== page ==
“If you are humble nothing will touch you, neither praise nor disgrace, because you know what you are.” – Mother Teresa
Humility is an elusive virtue. To see yourself how you truly are, not how you’d like to be, requires a level of inward focus that by its nature should be fleeting as the truth can, and often does, contradict with our natural desires.
To be perfectly humble would be awful as to become untouchable by life would be a terrible fate. Yet, to not seek humility promises an equally terrible fate as our instincts are all but guaranteed to warp our view of reality and left unchecked will produce a level of narcissism that suffocates reason.
The best we can hope for is to diligently seek humility in small intervals throughout our days while pursuing our goals.
Mother Teresa is a fine example of humility. Shortly after her death, her personal writings were made public. She suffered an immense crisis of faith for some 50 years but continued her selfless work to be a humble servant of people in need.
“Where is my Faith—even deep down right in there is nothing, but emptiness & darkness—My God—how painful is this unknown pain—I have no Faith—I dare not utter the words & thoughts that crowd in my heart—& make me suffer untold agony.” – Mother Teresa
The depth to which Mother Teresa went to keep her humility in check while living out her days in line with her ethics is truly admirable. It is easy to do the right thing when you have your faith to carry you through times of doubt. To lose your faith and continue without complaint is a feat that not many people would be able to accomplish with the level of grace Mother Teresa did. In this regard, she may be admired by Christians and atheists alike.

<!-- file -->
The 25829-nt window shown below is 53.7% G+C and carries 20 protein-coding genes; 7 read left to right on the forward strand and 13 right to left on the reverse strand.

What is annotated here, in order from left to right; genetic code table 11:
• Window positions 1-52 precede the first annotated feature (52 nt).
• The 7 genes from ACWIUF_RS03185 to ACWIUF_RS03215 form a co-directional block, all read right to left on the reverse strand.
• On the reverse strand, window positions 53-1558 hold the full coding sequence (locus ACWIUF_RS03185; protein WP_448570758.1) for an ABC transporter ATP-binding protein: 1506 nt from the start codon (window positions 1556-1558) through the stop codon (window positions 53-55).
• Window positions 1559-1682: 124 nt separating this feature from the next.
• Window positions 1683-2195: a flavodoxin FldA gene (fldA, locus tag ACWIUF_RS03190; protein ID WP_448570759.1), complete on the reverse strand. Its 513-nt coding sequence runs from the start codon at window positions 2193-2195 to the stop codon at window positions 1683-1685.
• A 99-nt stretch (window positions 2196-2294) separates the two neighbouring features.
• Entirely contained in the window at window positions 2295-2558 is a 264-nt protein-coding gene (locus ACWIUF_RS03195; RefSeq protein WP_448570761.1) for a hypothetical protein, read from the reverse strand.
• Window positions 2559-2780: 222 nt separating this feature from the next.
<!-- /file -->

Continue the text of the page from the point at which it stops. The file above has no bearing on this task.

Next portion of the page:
A life without conflict is not much of a life. When I think how much of my daily thoughts are consumed with resolving or accepting conflicts it’s easy to see that my mind would become a void in their absence. Perhaps some people would fill such a void with meaningful inquiry into science, religion, or some other fruitful endeavor. I am confident that I however would simply self-destruct. I know myself well enough to know that left unchecked my natural instincts rob me of productiveness which in turn leads to a terrible life.
However, by examining my own life, I can refine, and follow my ethics which provides a constant undercurrent of serenity. That’s not to say my waters are always calm, but rather the current is always going in the right direction.
The last few weeks have been challenging at home. Finding time to do any sort of selfcare is difficult. But these are the moments in life that define us – how we act when we have nothing left to give. Moments of self-pity and anger are quickly followed with gratitude and focus. The ebb and flow of emotion is a gift.
Our daughter currently has Covid, and her tummy has a lot to say about that. In an act of providence or unbelievably bad timing, she has decided that now is the time that she is going to potty train. The first few days were rather innocent and productive as she simply went on the potty when she had to go. Then she got diarrhea.
This morning our daughter is not living in the same reality as us. In her mind, she is officially potty trained; diapers be dammed! She has successfully made it to the toilet two out of the four diarrhea attacks she’s had this morning. After the first accident, she moved the training toilet to the living room in front of the T.V., took off her pants and spent the better part of the morning camped out there. The last accident was when she got up to go get her pants and couldn’t make it back to the toilet in time – although she did try.
If our daughter was being humble, she would accept that her body is acting outside of her control and wear a diaper. But her instincts are telling her that it is time to do something different. Sitting is poop is not ideal and it’s time for change. Her ego is allowing her to push herself to do something she shouldn’t be able to do – potty train at 24 months year old while sick with diarrhea.
While the aftermath of my daughter’s potty training learning curve is not my favorite, I am very pleased that she is it not wavering in her resolve to be self-sufficient. I can reflect on this experience in my own life. Learning is hard. It is often messy and sometimes downright gross. But to grow beyond myself I must push through all of it. Whatever instincts give me the grit to get through the hard times today, can be balanced out with humility tomorrow. A bit of brazenness is required to remain teachable and move forward in life.
Today, I will strive for humility but hope to never fully achieve it.